By Mahika Banerji
In the Gender Studies Group meeting held on Saturday, 30th August 2014, a reading and discussion of the ‘Kinship’ section of Gayle Rubin’s essay ‘The Traffic in Women’ was held. In order to describe the sex/gender system in society, Rubin examines the mechanisms of the kinship system which permit society to organise their own idea and preference of sexuality.
Rubin cites Levi-Strauss’s “The Elementary Structure of Kinship” to highlight how kinship serves as a cultural conduit for biological reproduction. The woman’s identity as a person is taken away and the function of an economic unit is thrust upon her in order for society to facilitate it’s construct of kinship- the way they want it.
There was a study of how Levi-Strauss employs the concept of the ‘gift’ and the ‘incest taboo’ in order to explain gender inequality within kinship. Gifts are used to establish relationships and alliances between different units of society. Marriage is a primary platform for the exchange of gifts. Within this system, the woman forms the vital gift. Not a human being, but an objectified gift. On the other hand a taboo is placed on incest in order to facilitate trade relations between families and other societal units. The men become the agents of these trade relations, while women are employed as objects to facilitate this trade. Levi-Strauss states that, “the incest taboo imposes the social aim of exogamy and alliance upon the biological events of sex and procreation. The incest taboo divides the universe of sexual choice into categories of permitted and prohibited sexual partners”(173).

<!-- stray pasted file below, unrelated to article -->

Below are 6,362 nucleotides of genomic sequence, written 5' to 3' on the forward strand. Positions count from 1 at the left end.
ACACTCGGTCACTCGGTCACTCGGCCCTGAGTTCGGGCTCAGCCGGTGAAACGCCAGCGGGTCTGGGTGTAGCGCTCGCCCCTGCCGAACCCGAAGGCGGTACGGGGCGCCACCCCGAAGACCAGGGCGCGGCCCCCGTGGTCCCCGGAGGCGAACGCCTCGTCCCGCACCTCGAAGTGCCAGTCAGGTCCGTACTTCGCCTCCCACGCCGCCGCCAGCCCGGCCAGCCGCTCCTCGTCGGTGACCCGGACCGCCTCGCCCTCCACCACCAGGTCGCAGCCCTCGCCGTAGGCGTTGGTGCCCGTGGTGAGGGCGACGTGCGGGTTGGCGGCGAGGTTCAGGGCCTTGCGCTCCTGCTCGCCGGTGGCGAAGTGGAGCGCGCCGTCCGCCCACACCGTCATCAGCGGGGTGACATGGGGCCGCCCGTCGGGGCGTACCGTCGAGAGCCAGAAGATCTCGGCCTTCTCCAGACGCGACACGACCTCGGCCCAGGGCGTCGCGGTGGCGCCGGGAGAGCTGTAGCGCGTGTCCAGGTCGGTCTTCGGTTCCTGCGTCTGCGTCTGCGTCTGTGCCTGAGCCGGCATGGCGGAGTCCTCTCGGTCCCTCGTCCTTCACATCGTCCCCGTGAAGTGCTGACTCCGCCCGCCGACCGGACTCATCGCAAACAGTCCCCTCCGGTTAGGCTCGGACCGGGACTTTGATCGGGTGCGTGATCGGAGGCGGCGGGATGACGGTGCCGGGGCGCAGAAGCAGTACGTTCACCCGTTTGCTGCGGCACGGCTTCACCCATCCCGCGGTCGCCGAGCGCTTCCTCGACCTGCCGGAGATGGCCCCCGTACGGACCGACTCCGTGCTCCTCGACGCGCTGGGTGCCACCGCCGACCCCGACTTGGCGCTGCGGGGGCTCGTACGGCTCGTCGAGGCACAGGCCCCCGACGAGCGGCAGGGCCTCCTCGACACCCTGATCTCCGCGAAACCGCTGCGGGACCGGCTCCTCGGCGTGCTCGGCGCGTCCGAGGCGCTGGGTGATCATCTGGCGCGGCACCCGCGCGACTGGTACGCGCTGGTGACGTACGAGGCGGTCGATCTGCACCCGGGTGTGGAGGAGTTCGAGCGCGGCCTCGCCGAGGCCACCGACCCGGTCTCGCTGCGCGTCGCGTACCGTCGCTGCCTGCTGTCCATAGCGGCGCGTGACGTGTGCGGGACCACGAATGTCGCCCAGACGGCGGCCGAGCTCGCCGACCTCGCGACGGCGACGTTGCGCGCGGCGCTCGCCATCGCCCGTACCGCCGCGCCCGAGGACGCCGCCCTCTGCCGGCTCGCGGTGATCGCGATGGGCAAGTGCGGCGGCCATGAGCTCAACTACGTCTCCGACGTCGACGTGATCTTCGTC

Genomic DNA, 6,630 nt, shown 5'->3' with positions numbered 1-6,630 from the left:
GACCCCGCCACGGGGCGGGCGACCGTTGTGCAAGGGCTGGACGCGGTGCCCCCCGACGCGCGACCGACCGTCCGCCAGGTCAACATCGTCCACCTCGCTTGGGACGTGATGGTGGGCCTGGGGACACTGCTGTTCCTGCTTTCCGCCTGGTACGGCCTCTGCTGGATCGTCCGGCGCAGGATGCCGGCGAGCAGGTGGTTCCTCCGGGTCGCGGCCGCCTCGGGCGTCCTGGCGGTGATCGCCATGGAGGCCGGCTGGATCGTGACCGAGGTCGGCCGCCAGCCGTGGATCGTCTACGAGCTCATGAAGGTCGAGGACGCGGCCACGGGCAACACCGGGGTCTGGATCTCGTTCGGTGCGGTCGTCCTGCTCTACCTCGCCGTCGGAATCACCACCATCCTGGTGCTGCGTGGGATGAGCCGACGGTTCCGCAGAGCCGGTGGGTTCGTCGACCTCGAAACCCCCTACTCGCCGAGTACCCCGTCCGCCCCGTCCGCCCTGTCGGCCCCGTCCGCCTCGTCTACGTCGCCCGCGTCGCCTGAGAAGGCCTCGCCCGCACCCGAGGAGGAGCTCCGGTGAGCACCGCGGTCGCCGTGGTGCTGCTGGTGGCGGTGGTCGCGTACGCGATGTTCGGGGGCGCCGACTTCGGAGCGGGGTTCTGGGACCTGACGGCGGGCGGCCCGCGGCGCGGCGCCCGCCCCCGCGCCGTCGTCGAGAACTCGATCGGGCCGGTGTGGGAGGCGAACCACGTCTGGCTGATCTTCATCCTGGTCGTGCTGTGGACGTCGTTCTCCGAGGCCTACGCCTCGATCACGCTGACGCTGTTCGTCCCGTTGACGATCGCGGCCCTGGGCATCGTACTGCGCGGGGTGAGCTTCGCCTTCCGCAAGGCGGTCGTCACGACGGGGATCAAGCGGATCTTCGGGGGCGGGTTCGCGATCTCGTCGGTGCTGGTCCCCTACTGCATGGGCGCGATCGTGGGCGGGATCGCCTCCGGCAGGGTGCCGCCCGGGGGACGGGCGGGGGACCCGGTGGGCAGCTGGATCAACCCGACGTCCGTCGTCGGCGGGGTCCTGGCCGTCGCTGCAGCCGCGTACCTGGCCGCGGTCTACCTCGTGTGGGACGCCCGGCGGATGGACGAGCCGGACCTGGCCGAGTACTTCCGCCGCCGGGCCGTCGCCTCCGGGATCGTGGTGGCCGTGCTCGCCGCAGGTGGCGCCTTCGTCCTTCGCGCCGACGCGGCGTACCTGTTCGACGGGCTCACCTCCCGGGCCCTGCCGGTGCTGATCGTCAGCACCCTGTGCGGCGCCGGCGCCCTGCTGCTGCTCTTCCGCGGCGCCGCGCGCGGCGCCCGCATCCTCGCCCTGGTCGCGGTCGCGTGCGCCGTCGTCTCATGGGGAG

Through these concepts, Rubin traces the oppression of women in society and then argues that not only women are exchanged, but sexual access, social status and lineage. Consequently, women are denied their rights to live as human beings, to make their own choices in life. Gender is then defined by social relations and not biology. The division of labour also places emphasis on the gender dichotomy. To further facilitate this form of social relations, heterosexuality is also made obligatory.
A couple of important questions were raised during the discussion. First being the speculation over whether Gayle Rubin’s essay had an Orientalist perspective to it or not and whether the Occident was deliberately left out while stating examples, thus bringing under scrutiny the objectivity of the essay. While on the subject of objectivity, what was also pointed out was the brief number of examples and whether an excess of generalisation was indulged in. There was a thorough discussion on the objectification and forceful identity imposition of women, leading to their oppression as well as the futility of the institution of marriage.